Ladies and Gentlemen,
On behalf of the European Commission and President Barroso, who unfortunately could not be here in person, I would like to thank Professor Schakfeh and the Islamic Authority in Austria, Dr Haupl and Foreign Minister Plassnik for this invitation to address you. We very much support the excellent initiative to make interfaith and intercultural dialogue one of the Austrian EU Presidency’s priorities.
In fact, as you have heard, this builds on a long Austrian tradition of commitment to this issue. President Barroso was impressed to hear we put relations between Islam and the state on a legislative footing as far back as 1912.
And since I had the honour of initiating and hosting your previous conference in Graz while I was Foreign Minister, I am very pleased to be here with you today.
Particularly because this is an absolutely crucial moment in intercultural and interfaith relations in Europe. At a time when many are questioning what constitutes a “European identity” and we are reflecting on the future of the European Union, Europe’s religious communities play a more important role than ever.
The European Commission is fully committed to fostering dialogue with Europe’s major religions and communities of conviction.
It is particularly important that the Islamic communities of Europe hear that message at the moment, when there is renewed attention to the so-called clash of civilisations.
I say “so-called” because this term is a misnomer. What we are facing today is not a clash of civilisations, but a clash of ignorance.
After all, we have our roots in the same civilisations. Our major religions stem from the same root, belief in one god and the revelation.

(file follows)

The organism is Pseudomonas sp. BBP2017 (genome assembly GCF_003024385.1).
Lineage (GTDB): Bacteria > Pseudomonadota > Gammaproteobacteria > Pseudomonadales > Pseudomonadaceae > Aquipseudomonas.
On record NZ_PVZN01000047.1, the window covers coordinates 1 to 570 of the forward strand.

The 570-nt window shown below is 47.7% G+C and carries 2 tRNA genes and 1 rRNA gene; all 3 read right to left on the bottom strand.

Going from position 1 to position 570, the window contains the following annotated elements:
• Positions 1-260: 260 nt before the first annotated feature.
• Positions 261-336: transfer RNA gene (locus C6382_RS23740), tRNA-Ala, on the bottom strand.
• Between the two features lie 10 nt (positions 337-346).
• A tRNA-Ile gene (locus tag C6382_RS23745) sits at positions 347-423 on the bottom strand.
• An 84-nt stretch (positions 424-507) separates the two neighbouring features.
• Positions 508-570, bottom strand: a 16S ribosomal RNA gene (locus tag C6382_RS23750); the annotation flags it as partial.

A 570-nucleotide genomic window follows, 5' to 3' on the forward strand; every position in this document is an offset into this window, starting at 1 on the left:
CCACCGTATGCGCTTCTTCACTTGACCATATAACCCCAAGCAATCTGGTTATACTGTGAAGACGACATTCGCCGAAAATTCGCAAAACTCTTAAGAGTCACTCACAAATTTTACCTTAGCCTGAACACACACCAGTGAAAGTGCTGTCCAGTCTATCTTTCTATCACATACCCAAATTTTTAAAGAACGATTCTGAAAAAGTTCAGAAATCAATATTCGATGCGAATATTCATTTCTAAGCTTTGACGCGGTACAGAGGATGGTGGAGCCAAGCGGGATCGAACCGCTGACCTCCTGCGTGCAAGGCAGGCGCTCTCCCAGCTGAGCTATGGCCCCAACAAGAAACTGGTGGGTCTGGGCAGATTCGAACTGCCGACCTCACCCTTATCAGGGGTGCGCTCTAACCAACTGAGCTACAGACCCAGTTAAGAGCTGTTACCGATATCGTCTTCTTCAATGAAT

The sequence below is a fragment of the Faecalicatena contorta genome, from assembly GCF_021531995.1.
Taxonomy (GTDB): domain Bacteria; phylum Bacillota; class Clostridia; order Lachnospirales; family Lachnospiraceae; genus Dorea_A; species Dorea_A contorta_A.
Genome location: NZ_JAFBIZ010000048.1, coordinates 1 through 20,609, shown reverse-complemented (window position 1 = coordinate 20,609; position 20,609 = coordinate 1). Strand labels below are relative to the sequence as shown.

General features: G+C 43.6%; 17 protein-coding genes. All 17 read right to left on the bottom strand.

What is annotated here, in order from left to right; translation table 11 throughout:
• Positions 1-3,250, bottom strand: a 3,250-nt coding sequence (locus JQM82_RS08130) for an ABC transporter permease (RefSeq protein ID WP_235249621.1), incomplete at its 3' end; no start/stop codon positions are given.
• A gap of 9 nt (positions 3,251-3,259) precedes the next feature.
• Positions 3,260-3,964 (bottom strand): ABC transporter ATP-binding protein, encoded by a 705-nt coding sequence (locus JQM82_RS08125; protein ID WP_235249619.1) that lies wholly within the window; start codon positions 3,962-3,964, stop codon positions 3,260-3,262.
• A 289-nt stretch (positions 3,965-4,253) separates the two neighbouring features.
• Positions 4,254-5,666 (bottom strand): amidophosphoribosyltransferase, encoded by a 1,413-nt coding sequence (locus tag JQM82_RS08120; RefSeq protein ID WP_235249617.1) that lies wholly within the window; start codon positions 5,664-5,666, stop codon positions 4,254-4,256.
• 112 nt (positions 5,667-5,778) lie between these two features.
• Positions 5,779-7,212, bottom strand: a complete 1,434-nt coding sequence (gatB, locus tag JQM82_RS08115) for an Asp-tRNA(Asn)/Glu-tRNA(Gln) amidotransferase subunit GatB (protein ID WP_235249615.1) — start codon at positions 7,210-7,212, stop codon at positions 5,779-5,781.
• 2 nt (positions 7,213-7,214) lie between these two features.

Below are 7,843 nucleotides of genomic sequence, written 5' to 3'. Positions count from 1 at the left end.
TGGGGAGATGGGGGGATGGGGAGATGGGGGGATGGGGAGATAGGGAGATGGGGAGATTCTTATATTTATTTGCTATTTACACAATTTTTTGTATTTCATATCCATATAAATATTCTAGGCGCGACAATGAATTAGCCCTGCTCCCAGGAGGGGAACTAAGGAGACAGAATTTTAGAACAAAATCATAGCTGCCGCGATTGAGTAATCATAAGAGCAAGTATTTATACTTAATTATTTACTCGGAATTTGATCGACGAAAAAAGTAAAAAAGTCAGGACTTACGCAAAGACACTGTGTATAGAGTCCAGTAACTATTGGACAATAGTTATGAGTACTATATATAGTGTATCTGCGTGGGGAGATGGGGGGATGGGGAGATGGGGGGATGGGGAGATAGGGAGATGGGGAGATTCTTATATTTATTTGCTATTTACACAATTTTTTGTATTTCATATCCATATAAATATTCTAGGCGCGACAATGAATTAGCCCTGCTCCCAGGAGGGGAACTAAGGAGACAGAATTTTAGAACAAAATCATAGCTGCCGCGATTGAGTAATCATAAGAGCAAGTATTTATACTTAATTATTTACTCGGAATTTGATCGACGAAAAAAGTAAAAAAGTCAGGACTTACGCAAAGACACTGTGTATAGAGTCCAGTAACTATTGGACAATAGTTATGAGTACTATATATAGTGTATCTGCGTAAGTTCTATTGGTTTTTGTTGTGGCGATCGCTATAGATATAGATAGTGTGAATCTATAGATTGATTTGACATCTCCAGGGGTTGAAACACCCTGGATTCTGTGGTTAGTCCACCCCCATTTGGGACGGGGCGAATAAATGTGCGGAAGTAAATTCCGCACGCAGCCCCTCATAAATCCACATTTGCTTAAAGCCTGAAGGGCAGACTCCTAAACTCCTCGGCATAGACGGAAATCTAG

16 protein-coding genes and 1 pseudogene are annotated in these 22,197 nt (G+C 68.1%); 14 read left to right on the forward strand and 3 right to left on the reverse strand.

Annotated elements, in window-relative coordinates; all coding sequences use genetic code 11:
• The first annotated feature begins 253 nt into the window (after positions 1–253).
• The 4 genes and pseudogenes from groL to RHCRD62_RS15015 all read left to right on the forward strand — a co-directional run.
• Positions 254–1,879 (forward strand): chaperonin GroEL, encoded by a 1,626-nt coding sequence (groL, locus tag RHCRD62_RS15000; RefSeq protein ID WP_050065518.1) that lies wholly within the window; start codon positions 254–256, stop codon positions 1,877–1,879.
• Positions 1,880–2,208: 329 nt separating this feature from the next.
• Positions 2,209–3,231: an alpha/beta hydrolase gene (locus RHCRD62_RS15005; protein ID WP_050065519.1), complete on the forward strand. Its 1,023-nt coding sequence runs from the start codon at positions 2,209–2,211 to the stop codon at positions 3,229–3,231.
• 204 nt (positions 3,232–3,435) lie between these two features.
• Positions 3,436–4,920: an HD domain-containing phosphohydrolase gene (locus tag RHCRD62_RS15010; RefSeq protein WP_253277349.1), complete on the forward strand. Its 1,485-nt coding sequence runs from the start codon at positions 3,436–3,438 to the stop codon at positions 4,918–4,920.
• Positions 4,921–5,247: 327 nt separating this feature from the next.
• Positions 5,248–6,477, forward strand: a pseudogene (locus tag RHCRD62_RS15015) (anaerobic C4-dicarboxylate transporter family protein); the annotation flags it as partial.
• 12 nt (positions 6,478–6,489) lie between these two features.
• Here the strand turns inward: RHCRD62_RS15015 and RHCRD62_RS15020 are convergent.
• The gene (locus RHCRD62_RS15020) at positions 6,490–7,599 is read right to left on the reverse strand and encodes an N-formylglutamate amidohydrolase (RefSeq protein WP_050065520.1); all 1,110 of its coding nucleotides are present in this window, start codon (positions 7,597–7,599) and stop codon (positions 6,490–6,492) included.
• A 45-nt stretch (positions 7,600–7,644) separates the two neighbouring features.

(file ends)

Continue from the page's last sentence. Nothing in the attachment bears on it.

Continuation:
But unfortunately these commonalities are too-often overlooked. In today’s uncertain times, the need to enhance cooperation and deepen understanding between peoples, cultures and faiths has never been more pressing.
As we reflect on the meaning and identity of Europe in the 21st Century, this Conference’s reflection on Islam in Europe is extremely welcome.
Europe is home to an estimated 20 million Muslims. So it is clear that Islam is as much a part of modern day Europe as it has been part of its history.
Europeans are proud of our religious, cultural and linguistic diversity, and yet “unity in diversity”, the EU’s motto, has still to be achieved. The reaction to the cartoons depicting Prophet Mohammed were just the latest example of the gulfs of misunderstanding within Europe and beyond.
Freedom of religion is non-negotiable. It is a fundamental right of individuals and communities and entails respect for the integrity of all religious convictions and all ways in which they are exercised. Similarly, freedom of expression is central to Europe’s values and traditions. It is also non-negotiable. But it does come with responsibilities and should be exercised with the necessary sensitivity to others.
Two principles should guide us. First, it is unacceptable that any one group in society – Christian, Muslim, Jewish or Secular – seek the sole right to fix the parameters. And second, respect and understanding are the keys to any acceptable outcome.